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India Wades Into Troubled Waters

India Wades Into Troubled Waters

Source: Wall Street Journal

In his critically acclaimed book on the Indian Ocean last year, author Robert Kaplan warned that with growing Sino-Indian rivalry, the “the Indian Ocean and its adjacent waters will be a central theater of conflict and competition.”

It seems that Kaplan’s prophetic claim was made none too soon. Last week, an editorial in the Global Times, China’s main political mouthpiece, warned Indians against moving forward with their plans of exploring two offshore blocks in the South China Sea off the coast of Vietnam. China alleged that the joint project between the Indian and Vietnamese state-owned oil firms included sections that were under China’s jurisdiction. According to Reuters,

“The report said that if Vietnam and India pursued any joint interest that damaged relations with China “as well as the stability and peaceful economic development of the entire South China Sea region, the losses will outweigh the gains.”

India is seemingly ignoring the rebuke and pushing forth with its plans to drill in the region. New Delhi maintains that the blocks are well within the territory of Vietnam and adhere to all international rules and conventions. Similar sentiments were echoed by Vietnam, which said that such joint projects were “within the sovereign rights and jurisdictional rights of Vietnam.”

The Chinese warnings on Indian involvement in the South China Sea have slowly been escalating over time. In July, an Indian vessel leaving a Vietnam port was contacted by the Chinese navy and cautioned that it was now entering Chinese waters. While the Indian government has played down any talk of confrontation, the Indian Foreign Minister was quick to make a friendly visit to Vietnam – a move that could be construed as a not-so-subtle message to China that India was not backing away from the alliance.

The ongoing drama probably has every realist and balance of power theorist salivating at the prospect of witnessing the 21st century’s version of the ‘Great Game’ in real-time. India has slowly been strengthening her military and economic ties with Vietnam and other South East Asian countries as a buffer against a rising China. As China increases her influence in South Asia – namely, Pakistan, Sri Lanka and Myanmar, New Delhi fears being encircled by the Asian hegemon.

This fear is actively shared by China’s neighbors, including Vietnam and Philippines, who are wary of Beijing’s expansive territorial claims on the South China Sea – an area rich in natural resources, including oil and gas. As the Washington Post recently reported in an article describing the rising feud between the Philippines and China, “China’s insatiable thirst for energy has injected a highly combustible new element into long-running quarrels over cartography, arcane issues of international law and ancient shards of pottery that Beijing says testify to its “indisputable sovereignty” over the South China Sea.” Beijing would prefer bilateral agreements to settle claims with each of its neighbors, but many are smartly holding out for regional settlements. What Beijing really doesn’t want happening is India nosing around in these already troubled waters and complicating matters.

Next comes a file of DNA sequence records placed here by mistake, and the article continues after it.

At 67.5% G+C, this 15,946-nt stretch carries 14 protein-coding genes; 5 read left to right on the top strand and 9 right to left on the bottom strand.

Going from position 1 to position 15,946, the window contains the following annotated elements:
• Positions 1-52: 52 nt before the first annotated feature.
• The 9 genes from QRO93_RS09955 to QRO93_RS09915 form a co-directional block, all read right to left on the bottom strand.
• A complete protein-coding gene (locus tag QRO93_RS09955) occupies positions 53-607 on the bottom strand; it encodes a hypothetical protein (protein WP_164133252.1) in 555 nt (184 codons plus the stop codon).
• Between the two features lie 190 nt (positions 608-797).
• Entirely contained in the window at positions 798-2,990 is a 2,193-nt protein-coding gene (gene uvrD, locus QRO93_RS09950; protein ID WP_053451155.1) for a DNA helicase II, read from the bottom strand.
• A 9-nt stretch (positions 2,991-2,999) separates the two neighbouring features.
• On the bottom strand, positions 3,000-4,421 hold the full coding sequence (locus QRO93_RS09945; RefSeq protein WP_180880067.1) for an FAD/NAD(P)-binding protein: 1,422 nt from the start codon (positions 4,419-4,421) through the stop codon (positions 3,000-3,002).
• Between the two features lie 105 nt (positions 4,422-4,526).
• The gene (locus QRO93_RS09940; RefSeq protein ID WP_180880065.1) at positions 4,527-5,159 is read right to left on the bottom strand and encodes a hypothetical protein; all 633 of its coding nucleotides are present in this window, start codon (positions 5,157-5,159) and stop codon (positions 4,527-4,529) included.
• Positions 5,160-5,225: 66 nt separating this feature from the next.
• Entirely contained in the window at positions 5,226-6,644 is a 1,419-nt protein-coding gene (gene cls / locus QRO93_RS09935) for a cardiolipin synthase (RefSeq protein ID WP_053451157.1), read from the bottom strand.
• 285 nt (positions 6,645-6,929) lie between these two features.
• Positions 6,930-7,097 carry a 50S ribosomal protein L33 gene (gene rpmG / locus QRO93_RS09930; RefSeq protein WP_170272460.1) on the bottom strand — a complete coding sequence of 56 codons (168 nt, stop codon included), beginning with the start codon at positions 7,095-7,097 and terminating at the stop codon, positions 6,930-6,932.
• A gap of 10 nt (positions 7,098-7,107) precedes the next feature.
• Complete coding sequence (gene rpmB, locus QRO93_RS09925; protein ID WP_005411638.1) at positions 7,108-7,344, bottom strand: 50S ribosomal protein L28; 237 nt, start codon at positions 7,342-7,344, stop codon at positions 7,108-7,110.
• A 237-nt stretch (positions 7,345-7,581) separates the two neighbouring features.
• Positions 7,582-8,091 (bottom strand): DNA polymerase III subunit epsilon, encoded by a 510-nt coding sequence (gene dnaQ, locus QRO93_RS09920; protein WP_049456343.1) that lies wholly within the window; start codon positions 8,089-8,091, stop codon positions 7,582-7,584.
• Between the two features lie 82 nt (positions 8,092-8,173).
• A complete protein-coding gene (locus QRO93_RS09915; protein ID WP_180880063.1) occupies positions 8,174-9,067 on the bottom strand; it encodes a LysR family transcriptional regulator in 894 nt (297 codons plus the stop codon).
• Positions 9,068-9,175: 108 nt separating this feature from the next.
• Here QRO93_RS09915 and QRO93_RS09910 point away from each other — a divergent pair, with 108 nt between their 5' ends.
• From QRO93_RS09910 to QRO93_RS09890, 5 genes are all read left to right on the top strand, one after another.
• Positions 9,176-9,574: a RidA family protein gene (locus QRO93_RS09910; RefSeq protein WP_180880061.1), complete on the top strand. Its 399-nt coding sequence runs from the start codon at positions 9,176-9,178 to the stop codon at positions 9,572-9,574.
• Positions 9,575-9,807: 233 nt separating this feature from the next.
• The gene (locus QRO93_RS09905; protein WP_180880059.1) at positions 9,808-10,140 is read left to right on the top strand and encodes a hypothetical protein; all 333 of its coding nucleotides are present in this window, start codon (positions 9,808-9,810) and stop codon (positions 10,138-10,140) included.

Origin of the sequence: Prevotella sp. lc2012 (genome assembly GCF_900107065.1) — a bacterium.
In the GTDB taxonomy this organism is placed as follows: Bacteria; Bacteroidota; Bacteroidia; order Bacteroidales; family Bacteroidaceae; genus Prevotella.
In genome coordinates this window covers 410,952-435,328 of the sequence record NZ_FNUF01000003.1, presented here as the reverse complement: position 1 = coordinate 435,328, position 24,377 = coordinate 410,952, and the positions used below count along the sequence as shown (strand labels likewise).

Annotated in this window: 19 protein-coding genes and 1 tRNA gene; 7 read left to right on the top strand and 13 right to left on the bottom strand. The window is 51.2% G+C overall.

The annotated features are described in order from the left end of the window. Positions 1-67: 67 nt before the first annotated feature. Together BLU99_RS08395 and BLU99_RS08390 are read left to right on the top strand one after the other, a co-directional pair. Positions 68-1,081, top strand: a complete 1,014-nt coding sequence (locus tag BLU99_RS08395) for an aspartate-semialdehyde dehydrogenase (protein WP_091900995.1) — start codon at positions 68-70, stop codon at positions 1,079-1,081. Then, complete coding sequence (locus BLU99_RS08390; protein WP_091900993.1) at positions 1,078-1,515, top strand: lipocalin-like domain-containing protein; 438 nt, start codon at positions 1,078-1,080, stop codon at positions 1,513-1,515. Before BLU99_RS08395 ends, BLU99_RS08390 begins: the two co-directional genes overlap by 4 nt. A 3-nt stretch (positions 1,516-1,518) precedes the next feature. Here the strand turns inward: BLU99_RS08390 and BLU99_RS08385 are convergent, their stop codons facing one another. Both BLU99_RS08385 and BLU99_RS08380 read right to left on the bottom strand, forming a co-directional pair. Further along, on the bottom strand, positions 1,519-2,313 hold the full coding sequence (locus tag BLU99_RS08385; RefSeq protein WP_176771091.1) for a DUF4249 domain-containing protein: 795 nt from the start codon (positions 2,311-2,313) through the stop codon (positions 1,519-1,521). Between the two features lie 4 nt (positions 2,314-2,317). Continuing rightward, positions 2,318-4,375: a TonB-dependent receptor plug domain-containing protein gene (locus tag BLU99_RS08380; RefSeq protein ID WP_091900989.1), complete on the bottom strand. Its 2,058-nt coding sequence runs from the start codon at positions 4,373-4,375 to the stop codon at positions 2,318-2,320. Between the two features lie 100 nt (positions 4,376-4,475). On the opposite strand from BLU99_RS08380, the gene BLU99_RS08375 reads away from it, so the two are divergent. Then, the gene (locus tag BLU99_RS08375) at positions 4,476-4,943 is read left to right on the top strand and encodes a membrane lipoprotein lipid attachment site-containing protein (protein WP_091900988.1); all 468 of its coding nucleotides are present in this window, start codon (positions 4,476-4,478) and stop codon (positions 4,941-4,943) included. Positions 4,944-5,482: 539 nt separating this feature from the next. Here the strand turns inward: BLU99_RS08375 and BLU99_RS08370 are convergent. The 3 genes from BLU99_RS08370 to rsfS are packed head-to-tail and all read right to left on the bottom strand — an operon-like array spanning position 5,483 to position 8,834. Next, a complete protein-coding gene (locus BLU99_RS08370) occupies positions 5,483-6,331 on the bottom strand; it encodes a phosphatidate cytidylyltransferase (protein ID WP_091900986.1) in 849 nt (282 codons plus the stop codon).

While the Indian government is standing firm, the view of Indian defense experts seems to vary on the appropriate Indian response. In a lengthy commentary on the Institute for Defense Studies and Analysis, R S Kalha, a former Secretary with the Ministry of External Affairs, warned against antagonizing China too much, especially since India lacked the military capacity to take on China if push came to shove. Kalha opined:

“Given the present predicament of the US, Indian policy planners would do well to pay due heed to caution when dealing with a potentially explosive situation that might develop in the South China Seas. There is no point in acting with bravado when we do not have the necessary military capacity to take on the Chinese in the South China Seas.”

On the other side, writing in the Wall Street Journal, Harsh Pant, a professor of defense studies at King’s College in London, urged India to continue her defiant stance. A firm India and Vietnam, according to Pant, would “force Beijing to moderate its expansionist claims on the South China Sea and adopt a more conciliatory stance on other regional matters.”

While Mr. Pant’s view may seem overly optimistic, perhaps there is still some value in countries standing firm against China. While China may be increasingly playing the role of the school yard bully, it has much to lose economically in the event of an armed conflict. One can only hope that as China notices that its territorial claims are straining its relationship with all its neighbors, some type of introspection will ensue.



Aarti Ramachandran

Aarti Ramachandran is currently pursuing a Masters Degree in International Affairs at Columbia University, New York, where she is specializing in energy policy with an emphasis on South Asia. She previously worked as public and government affairs advisor in the energy industry for five years. She holds a Masters degree in environmental engineering from Northwestern University and a Masters degree in journalism from the University of Missouri, Columbia.